20. It was from a full conviction of the absolute necessity there is, of a Christian's setting the Lord always before him, that a set of young gentlemen in Oxford, who many years ago, used to spend most of their evenings together, in order to assist each other in working out their salvation, placed that question first, in their scheme of daily self examination; Have I been simple and recollected in all I said or did ?" Have I been simple? That is, setting the Lord always before me, and doing every thing with a single view of pleasing him? Recollected, that is, quickly gathering in my scattered thoughts; recovering my simplicity, if I had been in any wise drawn from it, by men or devils, or my own evil heart! By this means they were preserved from dissipation, and were enabled, each of them, to say, "By the grace of God, this one thing I do; (at least it is my constant aim,) I see God; I love God; I serve God; I glorify him with my body and with my spirit."
21. The same thing seems to be intended by two uncommon words, which are frequently found in the writings of those pious men, who are usually styled Mystics. I mean, introversion, and extroversion. "Examine yourselves," says St. Paul to the Corinthians, and in them to the Christians of all ages; "know ye not that Christ is in you
except ye be reprobates ?" that is, unbelievers: unable to bear the touchstone of God's word. Now the attending to the voice of Christ within you, is what they term introversion. The turning the eye of the mind from him to outward things, they call extroversion. By this your thoughts wander from God, and you are properly dissipated: whereas by introversion, you may be always sensible of his loving presence; you continually hearken to whatever it pleases your Lord to say to your heart and if you continually listen to his inward voice, you will be kept from all dissipation.
22. We may, lastly, learn hence, what judgment to form of what is frequently urged in favour of the English nation, and of the present age; namely, that in other respects, England stands on a level with other nations; and the present age stands upon a level with any of the preceding: only it is allowed we are more dissipated than our neighbours; and this age is more dissipated than the preceding ages. Nay, if this is allowed, all is allowed. It is allowed that this nation is worse than any of the neighbouring nations; and that this age is worse, essentially worse, than any of the preceding ages. For as dissipation or ungodliness is the parent of all sin; of all unrighteousness; of unmercifulness, injustice, fraud, perfidy; of every possible evil temper, evil word, or evil action; so it, in effect, comprises them all. Whatsoever things are impure, whatsoever things are of evil report, whatsoever things are unholy; if there be any vice; all these are included in ungodliness, usually termed dissipation. Let not, therefore, any lover of virtue and truth say one word in favour of this monster: let no lover of mankind once open his mouth to extenuate the guilt of it. Abhor it as you would abhor the devil, whose offspring and likeness it is! Abhor it, as you would abhor the extinction of all virtue, and the universal prevalence of an earthly, sensual, devilish spirit; and flee from it as you would flee (if you saw it open before you) from the lake of fire burning with brimstone !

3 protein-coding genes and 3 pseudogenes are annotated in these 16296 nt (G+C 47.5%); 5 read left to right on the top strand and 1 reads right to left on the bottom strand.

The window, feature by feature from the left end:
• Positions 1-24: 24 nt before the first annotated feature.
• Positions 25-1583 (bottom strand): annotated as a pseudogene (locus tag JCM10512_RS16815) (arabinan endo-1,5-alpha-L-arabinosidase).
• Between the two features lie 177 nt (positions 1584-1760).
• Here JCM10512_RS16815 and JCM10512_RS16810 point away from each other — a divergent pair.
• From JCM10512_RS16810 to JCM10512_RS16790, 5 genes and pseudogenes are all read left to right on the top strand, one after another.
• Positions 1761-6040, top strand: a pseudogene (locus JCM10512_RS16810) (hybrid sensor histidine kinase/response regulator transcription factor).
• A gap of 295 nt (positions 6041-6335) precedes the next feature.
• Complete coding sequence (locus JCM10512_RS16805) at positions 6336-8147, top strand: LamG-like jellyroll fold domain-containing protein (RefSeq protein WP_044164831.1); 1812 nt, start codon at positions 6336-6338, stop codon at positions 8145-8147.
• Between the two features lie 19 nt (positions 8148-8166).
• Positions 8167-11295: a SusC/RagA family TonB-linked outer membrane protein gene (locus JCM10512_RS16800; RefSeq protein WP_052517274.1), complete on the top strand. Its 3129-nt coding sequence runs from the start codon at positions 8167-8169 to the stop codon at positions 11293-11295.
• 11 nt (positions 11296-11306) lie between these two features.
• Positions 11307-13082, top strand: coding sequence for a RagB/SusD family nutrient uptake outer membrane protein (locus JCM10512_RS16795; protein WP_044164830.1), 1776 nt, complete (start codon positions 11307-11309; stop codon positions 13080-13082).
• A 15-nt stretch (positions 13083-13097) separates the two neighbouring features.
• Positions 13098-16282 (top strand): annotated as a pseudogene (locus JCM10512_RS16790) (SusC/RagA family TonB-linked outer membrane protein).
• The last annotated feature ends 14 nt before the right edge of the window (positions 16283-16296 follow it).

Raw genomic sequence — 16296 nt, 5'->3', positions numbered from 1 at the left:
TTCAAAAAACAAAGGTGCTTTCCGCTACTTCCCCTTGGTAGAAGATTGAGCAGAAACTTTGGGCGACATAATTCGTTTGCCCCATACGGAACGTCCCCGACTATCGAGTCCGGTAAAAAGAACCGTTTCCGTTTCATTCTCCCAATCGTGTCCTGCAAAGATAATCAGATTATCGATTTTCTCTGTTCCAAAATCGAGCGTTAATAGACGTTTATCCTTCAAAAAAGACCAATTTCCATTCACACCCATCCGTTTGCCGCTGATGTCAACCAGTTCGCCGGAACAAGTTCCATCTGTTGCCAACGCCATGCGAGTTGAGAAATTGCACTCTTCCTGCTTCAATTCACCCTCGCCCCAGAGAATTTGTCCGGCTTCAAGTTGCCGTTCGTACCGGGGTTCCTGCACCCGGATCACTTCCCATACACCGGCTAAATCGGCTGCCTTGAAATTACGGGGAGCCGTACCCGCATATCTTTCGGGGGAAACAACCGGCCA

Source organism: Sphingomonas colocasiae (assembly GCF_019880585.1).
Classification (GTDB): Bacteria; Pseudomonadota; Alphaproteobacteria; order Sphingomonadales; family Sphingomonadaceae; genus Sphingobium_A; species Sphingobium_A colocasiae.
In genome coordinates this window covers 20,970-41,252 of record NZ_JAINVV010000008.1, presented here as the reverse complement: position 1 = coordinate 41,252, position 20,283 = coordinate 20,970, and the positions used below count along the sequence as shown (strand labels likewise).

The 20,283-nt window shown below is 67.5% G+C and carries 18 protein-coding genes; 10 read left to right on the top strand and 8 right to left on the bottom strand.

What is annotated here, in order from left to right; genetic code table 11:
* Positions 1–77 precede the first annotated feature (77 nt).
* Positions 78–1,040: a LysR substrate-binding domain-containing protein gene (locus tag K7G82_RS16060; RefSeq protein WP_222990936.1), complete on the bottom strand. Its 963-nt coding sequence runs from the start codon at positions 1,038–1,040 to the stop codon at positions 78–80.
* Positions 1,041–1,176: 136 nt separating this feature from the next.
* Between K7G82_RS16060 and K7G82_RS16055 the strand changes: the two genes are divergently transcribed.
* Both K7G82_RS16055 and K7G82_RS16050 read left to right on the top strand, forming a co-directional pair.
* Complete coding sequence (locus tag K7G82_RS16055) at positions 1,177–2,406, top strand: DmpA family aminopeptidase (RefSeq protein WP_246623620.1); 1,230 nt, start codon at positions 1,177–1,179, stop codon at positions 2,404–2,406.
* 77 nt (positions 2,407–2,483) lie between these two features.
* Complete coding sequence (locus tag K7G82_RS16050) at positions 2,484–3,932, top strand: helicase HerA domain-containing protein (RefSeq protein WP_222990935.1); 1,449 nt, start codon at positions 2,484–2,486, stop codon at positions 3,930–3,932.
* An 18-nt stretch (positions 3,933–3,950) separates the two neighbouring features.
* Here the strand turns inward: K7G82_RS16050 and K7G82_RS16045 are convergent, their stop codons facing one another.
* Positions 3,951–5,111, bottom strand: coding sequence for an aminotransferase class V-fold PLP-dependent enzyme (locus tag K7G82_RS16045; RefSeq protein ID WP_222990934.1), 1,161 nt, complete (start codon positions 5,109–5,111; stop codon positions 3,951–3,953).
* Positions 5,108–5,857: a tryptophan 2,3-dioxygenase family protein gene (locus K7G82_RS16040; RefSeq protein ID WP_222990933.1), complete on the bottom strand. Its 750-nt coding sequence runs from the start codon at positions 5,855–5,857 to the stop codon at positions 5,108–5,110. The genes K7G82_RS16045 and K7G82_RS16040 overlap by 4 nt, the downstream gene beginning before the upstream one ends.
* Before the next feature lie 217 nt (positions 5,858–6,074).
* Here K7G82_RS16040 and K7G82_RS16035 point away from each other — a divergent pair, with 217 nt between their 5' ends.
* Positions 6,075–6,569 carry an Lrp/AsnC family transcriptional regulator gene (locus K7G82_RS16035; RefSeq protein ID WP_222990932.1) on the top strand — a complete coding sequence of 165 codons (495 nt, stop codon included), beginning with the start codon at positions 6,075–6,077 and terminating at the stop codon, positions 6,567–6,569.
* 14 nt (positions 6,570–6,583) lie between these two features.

SERMON LXXXV.-On Friendship with the World.
"Ye adulterers and adulteresses, know ye not that the friendship of the world is enmity with God? Whosoever, therefore, desireth to be a friend of the world, is an enemy of God," James iv, 4.
1. THERE is a passage in St. Paul's epistle to the Romans, which has been often supposed to be of the same import with this: "Be not conformed to this world," ch. xii, 2: but it has little or no relation to it; it speaks of quite another thing. Indeed the supposed resemblance arises merely from the use of the word world, in both places. This naturally leads us to think, that St. Paul means by conformity to the world, the same which St. James means by friendship with the world: whereas they are entirely different things, as the words are quite different in the original: (for St. Paul's word is, awv: St. James's is xoσμos.) However, the words of St. Paul contain an important direction to the children of God. As if he had said, be not conformed to either the wisdom, or the spirit, or the fashions of the age of either the unconverted Jews, or heathens, among whom ye live. You are called to show,
by the whole tenor of your life and conversation, that you are "renewed in the spirit of your mind, after the image of him that created you;" and that your rule is not the example or will of man, but "the good, and acceptable, and perfect will of God."
2. But it is not strange, that St. James's caution against friendship with the world should be so little understood, even among Christians. For I have not been able to learn that any author, ancient or modern, has wrote upon the subject: no, not (so far as I have observed) for sixteen or seventeen hundred years. Even that excellent writer, Mr. Law, who has treated so well many other subjects, has not, in all his practical treatises, wrote one chapter upon it. No, nor said one word, that I remember, or given one caution against it. I never heard one sermon preached upon it, either before the university or elsewhere. I never was in any company where the conversation turned explicitly. upon it, even for one hour.